8.6/10
2,507
15 user 6 critic

Ship in a Bottle 

Lt. Barclay mistakenly awakes Moriarty in the forgotten holodeck program, who then makes his demands clear and unforgettable.

Director:

Alexander Singer

Writers:

Gene Roddenberry (created by), René Echevarria | 3 more credits »
Reviews

Photos

Edit

Cast

Episode complete credited cast:
Patrick Stewart ... Capt. Jean-Luc Picard
Jonathan Frakes ... Cmdr. William Riker
LeVar Burton ... Lt. Cmdr. Geordi La Forge
Michael Dorn ... Lt. Worf
Gates McFadden ... Dr. Beverly Crusher
Marina Sirtis ... Counselor Deanna Troi
Brent Spiner ... Lt. Cmdr. Data
Stephanie Beacham ... Countess Barthalomew
Dwight Schultz ... Barclay
Daniel Davis ... Moriarty
Clement von Franckenstein ... Gentleman
Majel Barrett ... Enterprise Computer (voice)
Edit

Storyline

Diagnosing anomalies in the Sherlock Holmes holodeck programs, Lieutenant Reginald 'Reg' Barclay III discovers a protected memory program containing the self-aware arch-villain character Professor James Moriarty, who demands fulfillment of an overdue promise by the crew to think up a way for him to leave the holodeck. To Picard's astonishment, Moriarty proves empirically that his will suffices for him to leave the holodeck and retain his physical body. Picard grants him the benefit of the doubt of a reformed character, despite his crimes in fiction, but refuses to additionally grant life to the Countess Bartholomew, who was created as his ideal but holographic mate. Moriarty seizes control of the Enterprise to force the crew to make good on their promise at pain of total destruction. That still leaves the technological challenge, but Data's logical deduction comes up with an entirely different viewpoint, inspiring another challenge and approach. Written by KGF Vissers/edited by statmanjeff

Plot Summary | Add Synopsis


Certificate:

TV-PG | See all certifications »
Edit

Did You Know?

Trivia

This is a direct sequel to Star Trek: The Next Generation: Elementary, Dear Data (1988). See more »

Goofs

The transporter console reads "Transport log 721." Instead of reading it, Data asks the computer what is being displayed here. Computer reports that it's transport log 759. Data says, "That is the correct log." See more »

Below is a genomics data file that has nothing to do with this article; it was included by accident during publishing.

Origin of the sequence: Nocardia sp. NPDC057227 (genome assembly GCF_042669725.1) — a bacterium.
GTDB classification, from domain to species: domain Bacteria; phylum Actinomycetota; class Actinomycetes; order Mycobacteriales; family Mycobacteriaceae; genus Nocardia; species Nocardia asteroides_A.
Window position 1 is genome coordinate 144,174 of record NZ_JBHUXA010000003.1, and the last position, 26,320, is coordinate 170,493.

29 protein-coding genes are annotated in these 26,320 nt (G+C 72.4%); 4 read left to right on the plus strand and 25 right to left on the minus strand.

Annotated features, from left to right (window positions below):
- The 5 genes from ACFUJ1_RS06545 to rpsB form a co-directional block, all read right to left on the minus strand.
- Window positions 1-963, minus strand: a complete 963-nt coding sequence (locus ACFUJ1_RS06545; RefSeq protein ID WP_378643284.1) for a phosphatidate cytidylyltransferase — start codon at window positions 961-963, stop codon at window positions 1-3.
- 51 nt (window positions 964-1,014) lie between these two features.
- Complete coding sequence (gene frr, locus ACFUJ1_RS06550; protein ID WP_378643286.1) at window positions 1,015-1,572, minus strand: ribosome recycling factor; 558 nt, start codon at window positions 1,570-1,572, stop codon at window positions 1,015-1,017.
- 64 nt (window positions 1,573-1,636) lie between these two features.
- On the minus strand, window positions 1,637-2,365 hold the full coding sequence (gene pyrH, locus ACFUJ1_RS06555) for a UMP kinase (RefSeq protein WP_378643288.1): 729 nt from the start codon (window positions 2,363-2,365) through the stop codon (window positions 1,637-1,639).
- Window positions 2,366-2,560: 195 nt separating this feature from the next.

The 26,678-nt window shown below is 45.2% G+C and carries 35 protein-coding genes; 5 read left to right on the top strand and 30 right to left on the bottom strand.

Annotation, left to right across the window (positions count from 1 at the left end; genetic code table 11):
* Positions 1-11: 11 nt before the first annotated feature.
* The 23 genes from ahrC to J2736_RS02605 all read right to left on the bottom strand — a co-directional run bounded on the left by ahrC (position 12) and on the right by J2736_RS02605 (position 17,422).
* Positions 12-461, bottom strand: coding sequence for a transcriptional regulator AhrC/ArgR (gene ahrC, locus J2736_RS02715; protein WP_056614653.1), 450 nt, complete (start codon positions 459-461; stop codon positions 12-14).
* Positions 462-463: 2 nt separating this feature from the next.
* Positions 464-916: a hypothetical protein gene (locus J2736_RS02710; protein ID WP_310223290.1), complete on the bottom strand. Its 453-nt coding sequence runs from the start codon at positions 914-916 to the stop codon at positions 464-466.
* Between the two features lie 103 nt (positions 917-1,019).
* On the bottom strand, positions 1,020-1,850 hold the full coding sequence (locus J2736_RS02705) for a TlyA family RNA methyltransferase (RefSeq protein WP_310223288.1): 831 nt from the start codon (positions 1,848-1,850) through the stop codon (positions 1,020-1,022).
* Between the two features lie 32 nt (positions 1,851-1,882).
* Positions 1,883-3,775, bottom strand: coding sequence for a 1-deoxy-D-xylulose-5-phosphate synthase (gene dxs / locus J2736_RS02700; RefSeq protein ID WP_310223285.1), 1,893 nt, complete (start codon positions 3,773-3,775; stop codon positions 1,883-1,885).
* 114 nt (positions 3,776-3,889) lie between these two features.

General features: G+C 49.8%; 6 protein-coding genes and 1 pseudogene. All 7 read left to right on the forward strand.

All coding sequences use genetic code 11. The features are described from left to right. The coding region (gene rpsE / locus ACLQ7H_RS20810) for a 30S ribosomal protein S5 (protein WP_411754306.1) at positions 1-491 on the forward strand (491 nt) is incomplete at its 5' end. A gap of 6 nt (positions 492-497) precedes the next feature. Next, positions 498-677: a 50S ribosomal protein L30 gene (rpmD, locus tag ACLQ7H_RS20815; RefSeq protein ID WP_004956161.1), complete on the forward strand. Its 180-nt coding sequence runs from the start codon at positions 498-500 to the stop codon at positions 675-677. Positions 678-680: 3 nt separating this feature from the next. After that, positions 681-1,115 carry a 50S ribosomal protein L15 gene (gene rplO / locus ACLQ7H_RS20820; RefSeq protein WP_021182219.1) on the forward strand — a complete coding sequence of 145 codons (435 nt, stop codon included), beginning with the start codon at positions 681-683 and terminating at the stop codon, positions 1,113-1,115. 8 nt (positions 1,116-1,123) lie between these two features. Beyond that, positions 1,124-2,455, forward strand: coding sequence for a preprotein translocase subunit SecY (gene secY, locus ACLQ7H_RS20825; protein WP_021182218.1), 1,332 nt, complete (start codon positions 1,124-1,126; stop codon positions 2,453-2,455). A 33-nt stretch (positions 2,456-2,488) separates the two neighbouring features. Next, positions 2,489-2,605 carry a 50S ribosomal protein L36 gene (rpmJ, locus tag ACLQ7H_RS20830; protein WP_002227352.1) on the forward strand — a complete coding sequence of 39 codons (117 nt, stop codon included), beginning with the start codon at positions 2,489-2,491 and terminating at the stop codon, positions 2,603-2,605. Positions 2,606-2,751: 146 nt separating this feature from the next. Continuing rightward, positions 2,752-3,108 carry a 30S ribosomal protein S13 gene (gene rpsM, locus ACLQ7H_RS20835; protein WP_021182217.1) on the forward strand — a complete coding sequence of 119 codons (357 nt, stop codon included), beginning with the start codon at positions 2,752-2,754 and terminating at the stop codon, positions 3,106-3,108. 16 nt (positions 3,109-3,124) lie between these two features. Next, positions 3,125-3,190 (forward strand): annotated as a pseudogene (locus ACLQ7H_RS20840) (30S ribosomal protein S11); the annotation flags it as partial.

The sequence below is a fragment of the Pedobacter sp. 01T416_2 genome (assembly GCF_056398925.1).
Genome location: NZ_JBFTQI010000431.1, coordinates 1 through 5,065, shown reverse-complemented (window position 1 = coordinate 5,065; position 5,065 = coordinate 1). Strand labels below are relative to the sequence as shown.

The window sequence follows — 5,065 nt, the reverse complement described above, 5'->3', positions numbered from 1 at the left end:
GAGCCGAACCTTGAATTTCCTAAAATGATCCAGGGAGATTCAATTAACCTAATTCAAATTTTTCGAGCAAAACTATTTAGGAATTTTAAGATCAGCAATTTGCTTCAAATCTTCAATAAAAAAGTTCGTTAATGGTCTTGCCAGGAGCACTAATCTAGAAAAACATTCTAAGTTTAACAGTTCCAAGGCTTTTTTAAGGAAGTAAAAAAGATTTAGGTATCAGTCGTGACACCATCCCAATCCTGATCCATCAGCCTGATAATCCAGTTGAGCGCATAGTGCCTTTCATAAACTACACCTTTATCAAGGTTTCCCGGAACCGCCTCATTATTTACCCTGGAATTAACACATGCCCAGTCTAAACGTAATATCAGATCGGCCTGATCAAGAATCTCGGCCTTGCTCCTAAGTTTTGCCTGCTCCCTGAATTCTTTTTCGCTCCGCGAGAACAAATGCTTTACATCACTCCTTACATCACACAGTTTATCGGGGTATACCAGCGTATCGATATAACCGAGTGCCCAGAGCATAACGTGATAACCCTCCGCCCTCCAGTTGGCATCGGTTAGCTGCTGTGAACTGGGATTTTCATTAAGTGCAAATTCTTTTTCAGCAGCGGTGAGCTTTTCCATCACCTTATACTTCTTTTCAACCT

Quotes

Lt. Commander Data: Captain. I have determined how Moriarty was able to leave the holodeck. He never did. Neither did we. None of this is real. It is a simulation. We are still on the holodeck.
See more »

Connections

Referenced in Star Trek: Lower Decks: Moist Vessel (2020) See more »

Soundtracks

Star Trek: The Next Generation End Credits
Composed by Jerry Goldsmith and Alexander Courage
See more »

User Reviews

 
Up to the standards of a typical holodeck episode.
29 November 2014 | by MartinHaferSee all my reviews

I noticed that some people like the episodes of "Star Trek: The Next Generation" that involve the holdeck, so I am obviously not speaking for them. But for me, I really hate most of the holodeck episodes and find the plots in them are pretty silly and forgettable. Early in the series, I thought a particularly weak holo episode was the one where Data played Sherlock Holmes. So, I wasn't really happy to see yet another Holmes show and despite an overall score of 8.5 at this time, I cannot agree to the high scores for this one in particular.

The show begins with Data and Geordi playing a Sherlock Holmes case. However, strange errors occur and they ask Barkley to look into the problem. Soon, Moriarty appears and announces to Barkley that he's mad that Picard has kept him stuck in the computer even though he'd promised in the previous episode to try to help him obtain sentience and life outside the holodeck. And, when Picard is once again unable to come up with a solution to help Moriarty, the arch-villain responds by once again taking over the ship.

The 19th century fictional character Moriarty comes alive in the 24th century and wants to become a real person. Doesn't that also seem pretty contrived to you?! The bottom line is that this one is stuck aboard the Enterprise and just seemed very weak and silly.


7 of 46 people found this review helpful.  Was this review helpful to you? | Report this
Review this title | See all 15 user reviews »

Frequently Asked Questions

This FAQ is empty. Add the first question.
Edit

Details

Official Sites:

Official site

Country:

USA

Language:

English

Release Date:

23 January 1993 (USA) See more »

Company Credits

Production Co:

Paramount Television See more »
Show more on IMDbPro »

Technical Specs

Runtime:

Sound Mix:

Stereo

Color:

Color

Aspect Ratio:

1.33 : 1
See full technical specs »

Contribute to This Page

We've Got Your Streaming Picks Covered

Looking for some great streaming picks? Check out some of the IMDb editors' favorites movies and shows to round out your Watchlist.

Visit our What to Watch page



Recently Viewed